A PhD thesis is a labour of love that represents years of sacrifice, blood, sweat and tears. But it seems it can also be summed up in a short, upbeat cartoon.
This was the reasoning behind the 2 Minute Thesis Contest, which challenged PhD students to explain their research in a two- minute audio file in an effort to encourage effective communication between researchers and non-academics. The best entries are being turned into online animations.
"Being able to take a step back and describe the complex work you do in a limited amount of time and using words outside your typical jargon lexicon is a skill every academic and researcher needs to be really good at," said Jorge Cham, regular Times Higher Education cartoonist and creator of PhD Comics, which ran the competition.
"Pop culture is full of stereotypes about what scientists and scholars should look like and act, and the public seems to have a somewhat limited understanding of what it means to do research, what the methods are, and how the process of discovery and verification takes place."
A "grand prizewinner" and a second- and third-place runner-up were selected by an online vote, with another 11 entries recognised by a judging panel comprising graduate students in various fields. Eleven have been selected to have their work animated in the coming months.
First to receive the cartoon treatment was overall winner Nahom Beyene (see above), a doctoral candidate at the University of Pittsburgh, who is researching applications of naturalistic driving data to enhance client evaluation in driver rehabilitation programmes.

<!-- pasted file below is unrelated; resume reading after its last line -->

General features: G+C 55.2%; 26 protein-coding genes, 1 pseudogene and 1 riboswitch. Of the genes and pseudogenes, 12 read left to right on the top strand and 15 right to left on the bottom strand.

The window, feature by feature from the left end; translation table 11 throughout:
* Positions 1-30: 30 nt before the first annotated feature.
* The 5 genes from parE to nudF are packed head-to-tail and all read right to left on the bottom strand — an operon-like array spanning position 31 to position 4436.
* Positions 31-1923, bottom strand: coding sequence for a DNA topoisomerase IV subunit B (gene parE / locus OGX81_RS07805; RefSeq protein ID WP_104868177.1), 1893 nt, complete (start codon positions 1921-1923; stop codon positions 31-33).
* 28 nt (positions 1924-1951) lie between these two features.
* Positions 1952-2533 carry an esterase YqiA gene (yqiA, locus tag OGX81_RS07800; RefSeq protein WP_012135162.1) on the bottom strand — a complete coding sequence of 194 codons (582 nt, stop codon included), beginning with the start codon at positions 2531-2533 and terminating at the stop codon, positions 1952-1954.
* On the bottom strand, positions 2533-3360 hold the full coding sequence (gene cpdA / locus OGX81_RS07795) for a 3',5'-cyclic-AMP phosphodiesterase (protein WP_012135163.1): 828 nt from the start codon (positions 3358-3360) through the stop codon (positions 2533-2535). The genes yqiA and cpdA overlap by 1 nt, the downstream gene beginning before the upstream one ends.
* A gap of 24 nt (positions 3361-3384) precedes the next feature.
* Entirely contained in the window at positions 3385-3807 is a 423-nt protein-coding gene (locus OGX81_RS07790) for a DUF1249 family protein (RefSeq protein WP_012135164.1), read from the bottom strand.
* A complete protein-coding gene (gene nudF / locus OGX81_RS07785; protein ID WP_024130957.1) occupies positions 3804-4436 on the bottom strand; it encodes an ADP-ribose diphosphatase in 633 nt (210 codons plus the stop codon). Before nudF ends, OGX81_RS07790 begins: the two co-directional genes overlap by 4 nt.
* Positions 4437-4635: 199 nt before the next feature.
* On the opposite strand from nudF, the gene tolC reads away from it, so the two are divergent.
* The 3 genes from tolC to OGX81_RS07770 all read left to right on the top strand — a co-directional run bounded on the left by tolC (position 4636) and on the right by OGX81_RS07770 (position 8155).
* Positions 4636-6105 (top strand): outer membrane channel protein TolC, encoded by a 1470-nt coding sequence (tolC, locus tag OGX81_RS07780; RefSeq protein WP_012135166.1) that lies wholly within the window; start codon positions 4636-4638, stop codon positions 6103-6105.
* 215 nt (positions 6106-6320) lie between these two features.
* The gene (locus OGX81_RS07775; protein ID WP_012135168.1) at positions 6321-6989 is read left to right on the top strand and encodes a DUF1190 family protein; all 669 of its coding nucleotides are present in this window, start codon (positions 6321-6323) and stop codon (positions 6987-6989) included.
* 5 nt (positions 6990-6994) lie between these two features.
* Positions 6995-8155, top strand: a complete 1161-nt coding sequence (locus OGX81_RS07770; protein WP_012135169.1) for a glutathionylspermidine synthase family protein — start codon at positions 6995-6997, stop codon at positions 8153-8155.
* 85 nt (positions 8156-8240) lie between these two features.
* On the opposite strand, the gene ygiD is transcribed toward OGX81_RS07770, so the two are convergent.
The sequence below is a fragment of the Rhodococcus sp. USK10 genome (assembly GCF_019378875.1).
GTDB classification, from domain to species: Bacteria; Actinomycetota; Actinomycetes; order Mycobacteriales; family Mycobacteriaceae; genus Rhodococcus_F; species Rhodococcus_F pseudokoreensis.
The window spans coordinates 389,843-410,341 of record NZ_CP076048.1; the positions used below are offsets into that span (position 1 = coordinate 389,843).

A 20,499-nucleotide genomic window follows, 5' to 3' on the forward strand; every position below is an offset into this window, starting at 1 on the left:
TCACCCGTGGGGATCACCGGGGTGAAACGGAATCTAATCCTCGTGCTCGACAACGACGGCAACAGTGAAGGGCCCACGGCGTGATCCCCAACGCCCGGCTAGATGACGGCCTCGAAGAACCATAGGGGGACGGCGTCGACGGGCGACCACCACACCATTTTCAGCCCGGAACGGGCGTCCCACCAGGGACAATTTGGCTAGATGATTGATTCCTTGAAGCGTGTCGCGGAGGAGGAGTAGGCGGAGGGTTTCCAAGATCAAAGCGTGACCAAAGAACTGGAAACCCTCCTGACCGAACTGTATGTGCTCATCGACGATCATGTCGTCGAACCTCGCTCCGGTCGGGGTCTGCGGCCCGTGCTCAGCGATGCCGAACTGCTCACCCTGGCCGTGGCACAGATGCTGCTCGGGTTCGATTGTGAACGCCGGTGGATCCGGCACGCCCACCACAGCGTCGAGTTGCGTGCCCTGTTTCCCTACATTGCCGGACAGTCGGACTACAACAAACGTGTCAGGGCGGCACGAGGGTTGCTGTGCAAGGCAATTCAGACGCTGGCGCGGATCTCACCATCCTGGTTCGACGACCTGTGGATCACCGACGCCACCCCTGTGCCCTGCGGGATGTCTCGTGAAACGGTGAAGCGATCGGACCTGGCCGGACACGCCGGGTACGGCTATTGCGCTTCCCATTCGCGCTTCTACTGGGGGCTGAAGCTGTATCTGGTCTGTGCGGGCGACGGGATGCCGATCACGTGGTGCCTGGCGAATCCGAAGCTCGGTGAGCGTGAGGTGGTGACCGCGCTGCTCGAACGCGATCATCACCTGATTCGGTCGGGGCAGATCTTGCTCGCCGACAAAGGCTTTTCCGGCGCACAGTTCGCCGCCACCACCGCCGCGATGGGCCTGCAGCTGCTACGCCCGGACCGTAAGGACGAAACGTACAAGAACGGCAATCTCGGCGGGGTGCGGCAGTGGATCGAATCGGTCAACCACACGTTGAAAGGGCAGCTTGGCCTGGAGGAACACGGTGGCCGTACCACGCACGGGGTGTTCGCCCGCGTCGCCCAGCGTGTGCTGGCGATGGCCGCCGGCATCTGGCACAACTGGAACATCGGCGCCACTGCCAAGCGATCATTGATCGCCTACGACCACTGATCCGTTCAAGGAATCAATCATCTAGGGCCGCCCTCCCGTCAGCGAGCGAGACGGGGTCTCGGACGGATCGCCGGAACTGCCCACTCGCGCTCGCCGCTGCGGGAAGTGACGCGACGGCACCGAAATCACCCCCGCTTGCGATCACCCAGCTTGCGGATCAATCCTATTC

Put more simply, as Mr Beyene explains in his winning entry, he was visited in a daydream by Michael Knight (David Hasselhoff's character from the 1980s television show Knight Rider) and Sam Witwicky (played by Shia LaBeouf) from the Transformers films. They explained that new and elderly drivers cost the US $34 billion a year, leading him to ask the question: "How do we link driver licensing to road safety?"
"In some ways, the challenge was not to demonstrate the answers or solutions that have been discovered, but to explain my research area just enough to secure interest in others and encourage more questions to be asked," Mr Beyene told THE.
However, despite his two-minute video being viewed almost 30,000 times (and counting), Mr Beyene has no plans to leave academia.
"I am now distinctly aware that my voice is not suitable for any voice-over work in animated cartoons or movies, so I will not be misguided [enough] to think that I have a future with Disney or Pixar," he concluded.
The remaining winners come from universities in Canada, the UK, Switzerland, Australia, Israel and the US. Their PhDs cover topics as diverse as "discovering the hidden meaning in bird calls" and "building an artificial nose".
A new animation will be posted each month of the 2012-13 academic year on the PhD Comics site.